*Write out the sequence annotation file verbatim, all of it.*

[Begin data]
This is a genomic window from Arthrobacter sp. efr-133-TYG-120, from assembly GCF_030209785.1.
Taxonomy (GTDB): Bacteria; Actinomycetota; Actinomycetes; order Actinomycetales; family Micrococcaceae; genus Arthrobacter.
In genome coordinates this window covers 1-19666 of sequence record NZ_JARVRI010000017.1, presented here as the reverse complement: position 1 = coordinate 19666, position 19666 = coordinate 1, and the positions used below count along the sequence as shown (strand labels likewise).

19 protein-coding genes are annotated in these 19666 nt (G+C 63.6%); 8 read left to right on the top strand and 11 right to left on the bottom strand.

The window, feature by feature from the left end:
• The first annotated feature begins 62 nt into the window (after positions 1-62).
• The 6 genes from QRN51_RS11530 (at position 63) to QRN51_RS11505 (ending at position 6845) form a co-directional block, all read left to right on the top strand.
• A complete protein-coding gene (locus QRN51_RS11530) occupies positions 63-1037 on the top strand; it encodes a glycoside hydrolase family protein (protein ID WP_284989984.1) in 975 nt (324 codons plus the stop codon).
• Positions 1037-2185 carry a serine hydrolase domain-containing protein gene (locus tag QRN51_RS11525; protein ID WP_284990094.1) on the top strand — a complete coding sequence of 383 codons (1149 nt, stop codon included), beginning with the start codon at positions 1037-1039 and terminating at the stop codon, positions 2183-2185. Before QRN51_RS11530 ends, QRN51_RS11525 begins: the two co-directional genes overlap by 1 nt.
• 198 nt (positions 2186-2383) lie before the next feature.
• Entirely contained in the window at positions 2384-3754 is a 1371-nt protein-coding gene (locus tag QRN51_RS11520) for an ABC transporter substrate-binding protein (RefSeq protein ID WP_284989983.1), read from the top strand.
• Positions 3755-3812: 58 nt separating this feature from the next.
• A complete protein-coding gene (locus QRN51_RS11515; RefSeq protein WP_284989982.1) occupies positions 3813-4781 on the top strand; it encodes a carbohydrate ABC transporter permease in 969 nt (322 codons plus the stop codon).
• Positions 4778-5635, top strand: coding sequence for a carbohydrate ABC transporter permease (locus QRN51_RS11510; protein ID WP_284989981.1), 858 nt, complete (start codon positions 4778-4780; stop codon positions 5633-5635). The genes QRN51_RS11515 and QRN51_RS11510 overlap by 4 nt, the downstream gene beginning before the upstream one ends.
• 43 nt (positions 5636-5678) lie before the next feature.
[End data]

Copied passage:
This is a genomic window from Arthrobacter sp. efr-133-TYG-120, from assembly GCF_030209785.1.
Taxonomy (GTDB): Bacteria; Actinomycetota; Actinomycetes; order Actinomycetales; family Micrococcaceae; genus Arthrobacter.
In genome coordinates this window covers 1-19666 of sequence record NZ_JARVRI010000017.1, presented here as the reverse complement: position 1 = coordinate 19666, position 19666 = coordinate 1, and the positions used below count along the sequence as shown (strand labels likewise).

19 protein-coding genes are annotated in these 19666 nt (G+C 63.6%); 8 read left to right on the top strand and 11 right to left on the bottom strand.

The window, feature by feature from the left end:
• The first annotated feature begins 62 nt into the window (after positions 1-62).
• The 6 genes from QRN51_RS11530 (at position 63) to QRN51_RS11505 (ending at position 6845) form a co-directional block, all read left to right on the top strand.
• A complete protein-coding gene (locus QRN51_RS11530) occupies positions 63-1037 on the top strand; it encodes a glycoside hydrolase family protein (protein ID WP_284989984.1) in 975 nt (324 codons plus the stop codon).
• Positions 1037-2185 carry a serine hydrolase domain-containing protein gene (locus tag QRN51_RS11525; protein ID WP_284990094.1) on the top strand — a complete coding sequence of 383 codons (1149 nt, stop codon included), beginning with the start codon at positions 1037-1039 and terminating at the stop codon, positions 2183-2185. Before QRN51_RS11530 ends, QRN51_RS11525 begins: the two co-directional genes overlap by 1 nt.
• 198 nt (positions 2186-2383) lie before the next feature.
• Entirely contained in the window at positions 2384-3754 is a 1371-nt protein-coding gene (locus tag QRN51_RS11520) for an ABC transporter substrate-binding protein (RefSeq protein ID WP_284989983.1), read from the top strand.
• Positions 3755-3812: 58 nt separating this feature from the next.
• A complete protein-coding gene (locus QRN51_RS11515; RefSeq protein WP_284989982.1) occupies positions 3813-4781 on the top strand; it encodes a carbohydrate ABC transporter permease in 969 nt (322 codons plus the stop codon).
• Positions 4778-5635, top strand: coding sequence for a carbohydrate ABC transporter permease (locus QRN51_RS11510; protein ID WP_284989981.1), 858 nt, complete (start codon positions 4778-4780; stop codon positions 5633-5635). The genes QRN51_RS11515 and QRN51_RS11510 overlap by 4 nt, the downstream gene beginning before the upstream one ends.
• 43 nt (positions 5636-5678) lie before the next feature.